One of the examples cited is teaching a device to act like a network adapter, and then assuming that all traffic will be looped through it on any computer you plug it in to. That's... a stretch. To make that happen, your computer has to be already configured to set any newly connected network adapter as the new default gateway. I'm not sure if Windows is that eager for change, but if you've ever configured networking on a Linux computer, you know that it's never that simple.
The Take-Away

This whole concept isn't all bunk. If a device allows re-flashing by any connected host, that's an issue. I can safely state with 100% certainty that it won't lead to the calamities pushed by the associated breathless news articles. But it's worth attention.

And more importantly, USB is powerful, and powerful means potentially dangerous. Connecting a device over USB necessarily means altering the way your computer behaves, and very, very dangerous things are possible. We've known this since the 90's. Use all due caution when attaching things to your computer. But this new discovery changes very little; the new attacks possible here aren't nearly as powerful as what already exists, the new danger is that it blurs the line between "trusted" and "untrusted" devices.

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ilu
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Re: Protection against USB HID attacks

Postby ilu » 28 Aug 2017 12:40

BadUSB devices are mailordered really cheap nowadays (nobody has to flash anything) and they can easily be configured for a complete takeover. That quote is 3 years old, these devices now usually identify themselves as keyboards (HID). That way they can enter any code the user is allowed to.
You don't need enemies to be wary - it's enough if you work in an area where you have to ensure that secrets are kept.
what is the chances you got targeted by spy?
Actually, if you are working in the right business - reasonably high. Also ransom attacks have spread lately with devastating consequences. There's a reason why some admins seal all USB slots with glue.
You can reduce the risk if you never leave your USB slots unguarded and only use your own pendrives but if you have to interchange pendrives you are in trouble. If you have friends with weird ideas about a good hoax you might be in trouble too.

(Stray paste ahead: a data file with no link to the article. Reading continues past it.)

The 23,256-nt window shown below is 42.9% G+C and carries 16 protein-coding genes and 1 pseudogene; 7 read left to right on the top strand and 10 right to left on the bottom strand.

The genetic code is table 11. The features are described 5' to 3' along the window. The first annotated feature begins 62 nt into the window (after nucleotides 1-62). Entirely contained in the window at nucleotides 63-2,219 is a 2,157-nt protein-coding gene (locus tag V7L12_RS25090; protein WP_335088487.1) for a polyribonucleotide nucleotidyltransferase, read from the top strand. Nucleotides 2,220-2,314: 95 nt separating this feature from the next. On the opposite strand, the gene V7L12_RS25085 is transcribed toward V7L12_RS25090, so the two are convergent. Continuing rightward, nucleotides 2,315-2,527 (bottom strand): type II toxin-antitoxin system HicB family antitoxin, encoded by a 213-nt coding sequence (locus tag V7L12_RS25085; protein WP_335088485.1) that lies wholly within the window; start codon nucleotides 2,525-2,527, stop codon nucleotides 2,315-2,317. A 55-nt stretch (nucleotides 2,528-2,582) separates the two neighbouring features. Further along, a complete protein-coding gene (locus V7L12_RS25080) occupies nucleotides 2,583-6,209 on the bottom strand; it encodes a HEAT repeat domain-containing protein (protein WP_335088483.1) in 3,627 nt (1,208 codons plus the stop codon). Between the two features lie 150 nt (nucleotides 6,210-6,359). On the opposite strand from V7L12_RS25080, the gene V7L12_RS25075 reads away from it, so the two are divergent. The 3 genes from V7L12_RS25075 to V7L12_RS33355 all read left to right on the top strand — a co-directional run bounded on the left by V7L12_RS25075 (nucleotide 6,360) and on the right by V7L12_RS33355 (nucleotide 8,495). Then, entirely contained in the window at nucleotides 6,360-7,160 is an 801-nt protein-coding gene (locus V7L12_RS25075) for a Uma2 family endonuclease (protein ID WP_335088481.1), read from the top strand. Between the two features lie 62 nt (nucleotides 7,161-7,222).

Anyway, I was not asking whether this is a problem for you, but what would be possible to do against it.

kurotsugi
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Re: Protection against USB HID attacks

Postby kurotsugi » 29 Aug 2017 01:51

well...I asked because different attacker, different attack mechanism, will require different anticipation method. there are several ways to do keep us safe:
1. physically block usb port.
2. disable usb port.
3. use something like usbguard.
4. disable autostart and execution functionality from usb.

number 1 is most safe and 4 is less safe. security is against ease of use so you'll need to pick which one is best for you. things you need to consider is that the attack consist of two part. (i) masked the device as HID, (ii) execute scripts. keep on mind that masking the device as HID do no harm to your system. the script does. the key to make you safe is how to prevent script execution and limiting the privilege.

linux by default limit the user privilege so in most case you'll be safe unless the attacker specififally exploit an unpatched security hole in your system. for an example, even if the attacker use something as dangerous as "rm -rf /" command, nothing harmfull is done. the kernel won't execute it. if you'll still worried, using something like selinux and apparmor could be usefull too.

that being said, by the nature of the attack (i.e: the script need to be executed with enough privilege), in reality it's hard to execute the attack. without an escalated privilege, even linux without additional security stuff is enough to block this attacks. hence, this issue was quickly ignored.

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Re: Protection against USB HID attacks